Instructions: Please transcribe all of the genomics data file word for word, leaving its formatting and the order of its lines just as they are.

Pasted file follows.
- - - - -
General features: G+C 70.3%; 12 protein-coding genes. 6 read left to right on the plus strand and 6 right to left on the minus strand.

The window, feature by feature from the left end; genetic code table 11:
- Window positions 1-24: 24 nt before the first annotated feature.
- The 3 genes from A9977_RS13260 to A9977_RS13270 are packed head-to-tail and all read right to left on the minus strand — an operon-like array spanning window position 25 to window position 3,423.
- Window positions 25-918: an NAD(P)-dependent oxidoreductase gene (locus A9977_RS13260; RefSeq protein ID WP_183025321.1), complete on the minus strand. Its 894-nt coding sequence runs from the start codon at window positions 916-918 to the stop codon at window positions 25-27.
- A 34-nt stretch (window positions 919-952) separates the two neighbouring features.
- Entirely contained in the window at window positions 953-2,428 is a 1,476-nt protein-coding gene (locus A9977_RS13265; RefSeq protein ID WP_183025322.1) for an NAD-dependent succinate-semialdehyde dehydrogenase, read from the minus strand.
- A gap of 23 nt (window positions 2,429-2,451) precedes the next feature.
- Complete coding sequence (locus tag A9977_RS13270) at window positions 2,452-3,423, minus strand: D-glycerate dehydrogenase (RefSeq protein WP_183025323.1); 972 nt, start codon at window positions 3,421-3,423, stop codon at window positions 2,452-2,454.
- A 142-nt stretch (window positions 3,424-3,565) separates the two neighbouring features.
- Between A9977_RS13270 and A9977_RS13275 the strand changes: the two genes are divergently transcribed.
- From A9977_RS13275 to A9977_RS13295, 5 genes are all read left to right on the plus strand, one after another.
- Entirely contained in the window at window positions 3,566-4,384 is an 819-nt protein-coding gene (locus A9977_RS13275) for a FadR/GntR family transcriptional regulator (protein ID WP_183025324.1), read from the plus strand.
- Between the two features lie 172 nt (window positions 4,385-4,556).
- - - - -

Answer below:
General features: G+C 70.3%; 12 protein-coding genes. 6 read left to right on the plus strand and 6 right to left on the minus strand.

The window, feature by feature from the left end; genetic code table 11:
- Window positions 1-24: 24 nt before the first annotated feature.
- The 3 genes from A9977_RS13260 to A9977_RS13270 are packed head-to-tail and all read right to left on the minus strand — an operon-like array spanning window position 25 to window position 3,423.
- Window positions 25-918: an NAD(P)-dependent oxidoreductase gene (locus A9977_RS13260; RefSeq protein ID WP_183025321.1), complete on the minus strand. Its 894-nt coding sequence runs from the start codon at window positions 916-918 to the stop codon at window positions 25-27.
- A 34-nt stretch (window positions 919-952) separates the two neighbouring features.
- Entirely contained in the window at window positions 953-2,428 is a 1,476-nt protein-coding gene (locus A9977_RS13265; RefSeq protein ID WP_183025322.1) for an NAD-dependent succinate-semialdehyde dehydrogenase, read from the minus strand.
- A gap of 23 nt (window positions 2,429-2,451) precedes the next feature.
- Complete coding sequence (locus tag A9977_RS13270) at window positions 2,452-3,423, minus strand: D-glycerate dehydrogenase (RefSeq protein WP_183025323.1); 972 nt, start codon at window positions 3,421-3,423, stop codon at window positions 2,452-2,454.
- A 142-nt stretch (window positions 3,424-3,565) separates the two neighbouring features.
- Between A9977_RS13270 and A9977_RS13275 the strand changes: the two genes are divergently transcribed.
- From A9977_RS13275 to A9977_RS13295, 5 genes are all read left to right on the plus strand, one after another.
- Entirely contained in the window at window positions 3,566-4,384 is an 819-nt protein-coding gene (locus A9977_RS13275) for a FadR/GntR family transcriptional regulator (protein ID WP_183025324.1), read from the plus strand.
- Between the two features lie 172 nt (window positions 4,385-4,556).